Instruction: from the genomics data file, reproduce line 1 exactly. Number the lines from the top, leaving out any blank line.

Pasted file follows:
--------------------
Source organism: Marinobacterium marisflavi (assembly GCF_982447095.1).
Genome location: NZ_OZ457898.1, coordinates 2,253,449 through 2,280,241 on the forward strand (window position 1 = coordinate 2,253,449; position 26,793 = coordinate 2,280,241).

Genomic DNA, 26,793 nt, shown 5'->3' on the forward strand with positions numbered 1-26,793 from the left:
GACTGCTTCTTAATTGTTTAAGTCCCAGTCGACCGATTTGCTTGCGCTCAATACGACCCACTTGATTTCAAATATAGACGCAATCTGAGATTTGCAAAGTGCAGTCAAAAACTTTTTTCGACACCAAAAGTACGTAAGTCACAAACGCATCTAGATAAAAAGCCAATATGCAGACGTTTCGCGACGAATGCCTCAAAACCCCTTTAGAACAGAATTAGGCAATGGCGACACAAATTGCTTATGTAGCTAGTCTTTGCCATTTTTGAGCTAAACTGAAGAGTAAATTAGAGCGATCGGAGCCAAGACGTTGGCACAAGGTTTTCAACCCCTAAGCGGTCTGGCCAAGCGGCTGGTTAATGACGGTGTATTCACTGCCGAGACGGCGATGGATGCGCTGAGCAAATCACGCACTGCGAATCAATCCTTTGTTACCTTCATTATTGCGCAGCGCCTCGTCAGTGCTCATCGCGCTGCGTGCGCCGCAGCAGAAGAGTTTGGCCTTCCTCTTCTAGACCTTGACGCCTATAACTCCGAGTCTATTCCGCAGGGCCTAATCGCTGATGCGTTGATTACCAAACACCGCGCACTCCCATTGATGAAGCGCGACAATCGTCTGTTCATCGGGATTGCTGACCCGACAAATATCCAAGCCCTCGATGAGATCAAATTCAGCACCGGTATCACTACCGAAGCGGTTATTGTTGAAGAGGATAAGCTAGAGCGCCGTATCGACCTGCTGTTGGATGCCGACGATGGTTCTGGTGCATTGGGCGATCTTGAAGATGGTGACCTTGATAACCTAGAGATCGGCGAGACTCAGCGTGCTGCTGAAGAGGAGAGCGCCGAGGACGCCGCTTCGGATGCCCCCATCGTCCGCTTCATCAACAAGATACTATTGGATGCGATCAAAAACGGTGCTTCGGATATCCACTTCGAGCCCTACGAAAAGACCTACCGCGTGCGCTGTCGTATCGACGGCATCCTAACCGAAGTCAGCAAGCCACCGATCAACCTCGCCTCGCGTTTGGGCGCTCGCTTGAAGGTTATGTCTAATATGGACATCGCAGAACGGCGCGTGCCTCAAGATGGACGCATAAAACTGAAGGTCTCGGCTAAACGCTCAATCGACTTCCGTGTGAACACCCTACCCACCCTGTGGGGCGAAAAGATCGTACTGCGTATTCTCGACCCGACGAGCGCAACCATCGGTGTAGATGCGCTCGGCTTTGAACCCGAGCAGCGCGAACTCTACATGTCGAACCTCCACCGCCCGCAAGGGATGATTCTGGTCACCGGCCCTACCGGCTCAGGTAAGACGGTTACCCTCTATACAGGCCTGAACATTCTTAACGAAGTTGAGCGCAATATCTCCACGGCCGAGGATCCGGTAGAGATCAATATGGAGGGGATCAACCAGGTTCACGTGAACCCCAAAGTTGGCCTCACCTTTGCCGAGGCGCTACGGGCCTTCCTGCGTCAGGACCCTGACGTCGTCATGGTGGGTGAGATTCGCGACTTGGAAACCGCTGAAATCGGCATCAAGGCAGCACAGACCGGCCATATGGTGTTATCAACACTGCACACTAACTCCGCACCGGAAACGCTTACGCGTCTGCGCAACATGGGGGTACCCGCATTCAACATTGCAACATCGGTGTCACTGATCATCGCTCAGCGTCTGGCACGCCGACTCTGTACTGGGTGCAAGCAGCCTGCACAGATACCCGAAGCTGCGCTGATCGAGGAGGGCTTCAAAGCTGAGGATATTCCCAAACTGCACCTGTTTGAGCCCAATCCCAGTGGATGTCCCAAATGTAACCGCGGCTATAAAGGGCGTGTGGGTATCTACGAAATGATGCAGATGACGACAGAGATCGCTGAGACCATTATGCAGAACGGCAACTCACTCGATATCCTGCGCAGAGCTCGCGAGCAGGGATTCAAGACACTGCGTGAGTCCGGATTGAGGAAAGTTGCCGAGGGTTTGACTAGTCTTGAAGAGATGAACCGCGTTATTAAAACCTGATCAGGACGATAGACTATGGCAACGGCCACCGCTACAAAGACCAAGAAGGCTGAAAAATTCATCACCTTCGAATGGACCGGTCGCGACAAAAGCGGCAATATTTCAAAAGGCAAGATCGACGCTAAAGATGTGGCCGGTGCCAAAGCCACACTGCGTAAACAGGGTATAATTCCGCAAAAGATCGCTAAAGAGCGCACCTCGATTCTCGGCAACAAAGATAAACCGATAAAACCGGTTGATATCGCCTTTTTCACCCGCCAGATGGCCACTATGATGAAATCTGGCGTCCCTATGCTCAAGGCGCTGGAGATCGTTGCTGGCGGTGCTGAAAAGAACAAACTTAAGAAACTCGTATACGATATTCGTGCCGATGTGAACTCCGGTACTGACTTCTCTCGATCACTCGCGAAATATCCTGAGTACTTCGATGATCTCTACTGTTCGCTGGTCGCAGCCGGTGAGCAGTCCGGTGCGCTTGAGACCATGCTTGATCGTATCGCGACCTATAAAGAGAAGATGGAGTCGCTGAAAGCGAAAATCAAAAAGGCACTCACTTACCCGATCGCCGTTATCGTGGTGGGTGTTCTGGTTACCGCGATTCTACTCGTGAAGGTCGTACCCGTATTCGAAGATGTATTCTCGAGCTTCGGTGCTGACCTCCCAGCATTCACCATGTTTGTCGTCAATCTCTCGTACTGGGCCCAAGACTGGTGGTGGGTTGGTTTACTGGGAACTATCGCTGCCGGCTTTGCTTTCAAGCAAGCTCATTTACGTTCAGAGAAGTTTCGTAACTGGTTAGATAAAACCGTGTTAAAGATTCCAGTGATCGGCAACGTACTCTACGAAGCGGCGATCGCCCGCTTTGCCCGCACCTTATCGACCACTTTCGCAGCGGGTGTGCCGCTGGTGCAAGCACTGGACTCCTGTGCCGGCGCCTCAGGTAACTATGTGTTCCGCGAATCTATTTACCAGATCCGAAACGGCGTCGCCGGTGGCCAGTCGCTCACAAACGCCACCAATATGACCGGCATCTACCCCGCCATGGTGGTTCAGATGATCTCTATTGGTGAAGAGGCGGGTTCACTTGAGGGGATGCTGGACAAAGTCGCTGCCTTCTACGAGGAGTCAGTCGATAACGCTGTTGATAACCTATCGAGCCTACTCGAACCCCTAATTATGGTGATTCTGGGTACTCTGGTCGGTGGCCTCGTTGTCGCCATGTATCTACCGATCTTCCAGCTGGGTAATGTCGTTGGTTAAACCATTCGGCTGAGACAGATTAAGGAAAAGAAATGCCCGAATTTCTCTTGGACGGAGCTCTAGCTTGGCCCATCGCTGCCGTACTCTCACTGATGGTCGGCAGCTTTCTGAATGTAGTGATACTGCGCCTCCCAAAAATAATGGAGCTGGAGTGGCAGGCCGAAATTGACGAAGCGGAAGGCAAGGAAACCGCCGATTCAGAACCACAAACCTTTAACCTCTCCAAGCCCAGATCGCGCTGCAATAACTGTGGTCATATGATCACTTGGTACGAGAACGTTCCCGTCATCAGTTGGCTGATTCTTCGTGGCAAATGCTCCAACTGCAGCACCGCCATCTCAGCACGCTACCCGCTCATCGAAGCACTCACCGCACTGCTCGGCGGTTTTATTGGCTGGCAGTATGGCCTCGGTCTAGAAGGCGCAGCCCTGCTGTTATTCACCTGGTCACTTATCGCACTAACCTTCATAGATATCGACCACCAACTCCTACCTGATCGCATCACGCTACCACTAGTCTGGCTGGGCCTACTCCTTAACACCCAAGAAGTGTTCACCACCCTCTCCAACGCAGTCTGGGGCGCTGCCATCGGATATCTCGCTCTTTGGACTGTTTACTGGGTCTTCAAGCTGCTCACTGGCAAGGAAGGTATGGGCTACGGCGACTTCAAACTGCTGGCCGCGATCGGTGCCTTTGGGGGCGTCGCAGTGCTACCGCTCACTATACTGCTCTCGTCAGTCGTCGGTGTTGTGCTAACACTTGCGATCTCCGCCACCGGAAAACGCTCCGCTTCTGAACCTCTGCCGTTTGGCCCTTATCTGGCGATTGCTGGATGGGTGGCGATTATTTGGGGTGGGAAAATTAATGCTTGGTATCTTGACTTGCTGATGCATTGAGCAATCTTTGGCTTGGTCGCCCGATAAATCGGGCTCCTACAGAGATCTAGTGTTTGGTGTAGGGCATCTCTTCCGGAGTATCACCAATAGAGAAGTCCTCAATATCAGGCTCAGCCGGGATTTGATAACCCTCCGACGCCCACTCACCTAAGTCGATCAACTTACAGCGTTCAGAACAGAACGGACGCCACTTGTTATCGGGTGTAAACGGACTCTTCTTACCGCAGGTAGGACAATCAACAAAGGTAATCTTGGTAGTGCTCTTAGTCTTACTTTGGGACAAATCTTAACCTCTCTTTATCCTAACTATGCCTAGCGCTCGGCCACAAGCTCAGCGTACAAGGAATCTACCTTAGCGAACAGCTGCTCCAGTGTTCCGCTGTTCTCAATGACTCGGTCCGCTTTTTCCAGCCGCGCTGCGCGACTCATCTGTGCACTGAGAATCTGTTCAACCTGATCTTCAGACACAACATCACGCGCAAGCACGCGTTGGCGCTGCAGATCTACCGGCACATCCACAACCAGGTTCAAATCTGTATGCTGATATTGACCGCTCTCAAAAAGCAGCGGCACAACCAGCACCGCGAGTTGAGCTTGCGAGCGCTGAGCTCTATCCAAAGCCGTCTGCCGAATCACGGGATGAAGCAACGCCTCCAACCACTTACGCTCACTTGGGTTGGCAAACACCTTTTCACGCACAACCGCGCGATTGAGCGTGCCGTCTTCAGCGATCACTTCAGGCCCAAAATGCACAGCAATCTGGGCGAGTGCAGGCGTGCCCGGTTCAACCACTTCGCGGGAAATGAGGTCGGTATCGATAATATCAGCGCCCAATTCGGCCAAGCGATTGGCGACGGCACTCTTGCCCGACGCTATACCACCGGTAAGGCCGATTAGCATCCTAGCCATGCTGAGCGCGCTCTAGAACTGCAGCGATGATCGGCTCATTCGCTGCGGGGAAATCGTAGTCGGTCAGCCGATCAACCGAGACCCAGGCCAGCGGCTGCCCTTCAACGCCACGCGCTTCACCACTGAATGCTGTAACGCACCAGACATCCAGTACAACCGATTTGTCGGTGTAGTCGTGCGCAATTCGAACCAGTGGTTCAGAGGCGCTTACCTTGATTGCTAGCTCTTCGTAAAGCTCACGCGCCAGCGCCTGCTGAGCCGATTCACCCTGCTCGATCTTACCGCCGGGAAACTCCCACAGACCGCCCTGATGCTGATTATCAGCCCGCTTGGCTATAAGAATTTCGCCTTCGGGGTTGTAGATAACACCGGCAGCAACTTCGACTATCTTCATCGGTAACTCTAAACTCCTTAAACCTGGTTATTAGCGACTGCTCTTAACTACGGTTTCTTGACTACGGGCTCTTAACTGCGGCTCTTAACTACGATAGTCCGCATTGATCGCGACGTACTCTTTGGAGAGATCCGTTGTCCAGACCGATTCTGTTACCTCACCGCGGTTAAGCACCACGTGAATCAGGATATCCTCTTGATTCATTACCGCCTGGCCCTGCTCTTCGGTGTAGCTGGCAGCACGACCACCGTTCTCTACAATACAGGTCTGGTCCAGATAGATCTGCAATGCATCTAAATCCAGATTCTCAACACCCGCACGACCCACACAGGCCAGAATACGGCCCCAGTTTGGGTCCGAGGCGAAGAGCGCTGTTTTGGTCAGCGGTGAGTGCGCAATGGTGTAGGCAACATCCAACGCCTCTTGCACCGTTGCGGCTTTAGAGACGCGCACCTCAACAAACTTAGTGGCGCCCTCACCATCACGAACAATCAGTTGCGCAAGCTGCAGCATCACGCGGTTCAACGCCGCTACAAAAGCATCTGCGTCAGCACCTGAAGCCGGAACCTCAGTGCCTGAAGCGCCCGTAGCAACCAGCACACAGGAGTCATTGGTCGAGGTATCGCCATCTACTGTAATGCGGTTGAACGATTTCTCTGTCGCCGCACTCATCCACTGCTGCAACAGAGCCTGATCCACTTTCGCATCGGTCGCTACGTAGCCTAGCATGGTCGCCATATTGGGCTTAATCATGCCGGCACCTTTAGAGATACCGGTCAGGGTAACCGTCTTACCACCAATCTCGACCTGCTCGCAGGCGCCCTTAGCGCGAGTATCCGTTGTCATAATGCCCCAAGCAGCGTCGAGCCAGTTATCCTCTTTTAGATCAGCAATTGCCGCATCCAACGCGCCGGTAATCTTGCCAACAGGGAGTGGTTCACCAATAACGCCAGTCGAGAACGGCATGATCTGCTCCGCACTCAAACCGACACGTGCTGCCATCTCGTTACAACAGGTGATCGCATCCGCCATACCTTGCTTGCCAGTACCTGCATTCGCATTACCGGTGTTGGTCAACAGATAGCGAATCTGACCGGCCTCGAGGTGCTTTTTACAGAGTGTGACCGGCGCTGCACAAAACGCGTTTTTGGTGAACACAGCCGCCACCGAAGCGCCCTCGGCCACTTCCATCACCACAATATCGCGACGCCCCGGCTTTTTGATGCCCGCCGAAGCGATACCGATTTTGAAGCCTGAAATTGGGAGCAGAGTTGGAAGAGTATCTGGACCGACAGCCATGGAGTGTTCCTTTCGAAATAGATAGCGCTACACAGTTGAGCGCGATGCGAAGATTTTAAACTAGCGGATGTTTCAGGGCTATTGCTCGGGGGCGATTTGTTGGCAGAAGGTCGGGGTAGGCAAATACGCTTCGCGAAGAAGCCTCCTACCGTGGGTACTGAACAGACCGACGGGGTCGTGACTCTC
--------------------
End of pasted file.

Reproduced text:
Source organism: Marinobacterium marisflavi (assembly GCF_982447095.1).